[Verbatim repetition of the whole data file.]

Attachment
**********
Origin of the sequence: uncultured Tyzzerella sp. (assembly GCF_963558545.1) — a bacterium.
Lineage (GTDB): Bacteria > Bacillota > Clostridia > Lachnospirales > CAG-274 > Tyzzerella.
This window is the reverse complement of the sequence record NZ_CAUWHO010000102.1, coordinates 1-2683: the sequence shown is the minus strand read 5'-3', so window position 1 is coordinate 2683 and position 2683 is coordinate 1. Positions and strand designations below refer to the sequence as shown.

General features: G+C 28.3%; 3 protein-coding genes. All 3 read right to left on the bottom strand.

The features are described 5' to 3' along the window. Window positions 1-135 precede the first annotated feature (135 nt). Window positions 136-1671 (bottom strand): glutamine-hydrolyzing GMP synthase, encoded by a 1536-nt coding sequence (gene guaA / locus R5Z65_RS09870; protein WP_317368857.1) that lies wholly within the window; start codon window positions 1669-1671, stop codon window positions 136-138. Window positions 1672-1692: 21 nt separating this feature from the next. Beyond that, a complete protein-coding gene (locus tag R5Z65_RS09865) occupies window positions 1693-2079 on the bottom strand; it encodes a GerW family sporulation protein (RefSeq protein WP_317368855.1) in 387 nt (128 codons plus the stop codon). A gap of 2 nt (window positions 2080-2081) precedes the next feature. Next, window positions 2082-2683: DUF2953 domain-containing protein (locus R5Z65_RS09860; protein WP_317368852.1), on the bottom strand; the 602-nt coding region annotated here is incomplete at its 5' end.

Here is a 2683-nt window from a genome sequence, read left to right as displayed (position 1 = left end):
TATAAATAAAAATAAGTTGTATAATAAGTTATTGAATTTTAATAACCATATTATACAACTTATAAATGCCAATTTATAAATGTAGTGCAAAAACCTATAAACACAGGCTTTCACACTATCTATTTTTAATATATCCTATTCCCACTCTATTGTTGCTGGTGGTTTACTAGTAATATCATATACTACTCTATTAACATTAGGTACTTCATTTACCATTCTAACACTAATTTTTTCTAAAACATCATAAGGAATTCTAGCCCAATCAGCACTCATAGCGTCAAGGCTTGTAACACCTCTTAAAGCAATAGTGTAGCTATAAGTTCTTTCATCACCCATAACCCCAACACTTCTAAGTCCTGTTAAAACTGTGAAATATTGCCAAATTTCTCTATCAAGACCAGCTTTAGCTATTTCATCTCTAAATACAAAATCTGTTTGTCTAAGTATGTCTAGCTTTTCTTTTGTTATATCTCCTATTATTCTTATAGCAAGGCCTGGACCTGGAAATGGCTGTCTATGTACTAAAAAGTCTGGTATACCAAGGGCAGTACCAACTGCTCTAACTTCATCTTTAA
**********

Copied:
Origin of the sequence: uncultured Tyzzerella sp. (assembly GCF_963558545.1) — a bacterium.
Lineage (GTDB): Bacteria > Bacillota > Clostridia > Lachnospirales > CAG-274 > Tyzzerella.
This window is the reverse complement of the sequence record NZ_CAUWHO010000102.1, coordinates 1-2683: the sequence shown is the minus strand read 5'-3', so window position 1 is coordinate 2683 and position 2683 is coordinate 1. Positions and strand designations below refer to the sequence as shown.

General features: G+C 28.3%; 3 protein-coding genes. All 3 read right to left on the bottom strand.

The features are described 5' to 3' along the window. Window positions 1-135 precede the first annotated feature (135 nt). Window positions 136-1671 (bottom strand): glutamine-hydrolyzing GMP synthase, encoded by a 1536-nt coding sequence (gene guaA / locus R5Z65_RS09870; protein WP_317368857.1) that lies wholly within the window; start codon window positions 1669-1671, stop codon window positions 136-138. Window positions 1672-1692: 21 nt separating this feature from the next. Beyond that, a complete protein-coding gene (locus tag R5Z65_RS09865) occupies window positions 1693-2079 on the bottom strand; it encodes a GerW family sporulation protein (RefSeq protein WP_317368855.1) in 387 nt (128 codons plus the stop codon). A gap of 2 nt (window positions 2080-2081) precedes the next feature. Next, window positions 2082-2683: DUF2953 domain-containing protein (locus R5Z65_RS09860; protein WP_317368852.1), on the bottom strand; the 602-nt coding region annotated here is incomplete at its 5' end.

Here is a 2683-nt window from a genome sequence, read left to right as displayed (position 1 = left end):
TATAAATAAAAATAAGTTGTATAATAAGTTATTGAATTTTAATAACCATATTATACAACTTATAAATGCCAATTTATAAATGTAGTGCAAAAACCTATAAACACAGGCTTTCACACTATCTATTTTTAATATATCCTATTCCCACTCTATTGTTGCTGGTGGTTTACTAGTAATATCATATACTACTCTATTAACATTAGGTACTTCATTTACCATTCTAACACTAATTTTTTCTAAAACATCATAAGGAATTCTAGCCCAATCAGCACTCATAGCGTCAAGGCTTGTAACACCTCTTAAAGCAATAGTGTAGCTATAAGTTCTTTCATCACCCATAACCCCAACACTTCTAAGTCCTGTTAAAACTGTGAAATATTGCCAAATTTCTCTATCAAGACCAGCTTTAGCTATTTCATCTCTAAATACAAAATCTGTTTGTCTAAGTATGTCTAGCTTTTCTTTTGTTATATCTCCTATTATTCTTATAGCAAGGCCTGGACCTGGAAATGGCTGTCTATGTACTAAAAAGTCTGGTATACCAAGGGCAGTACCAACTGCTCTAACTTCATCTTTAA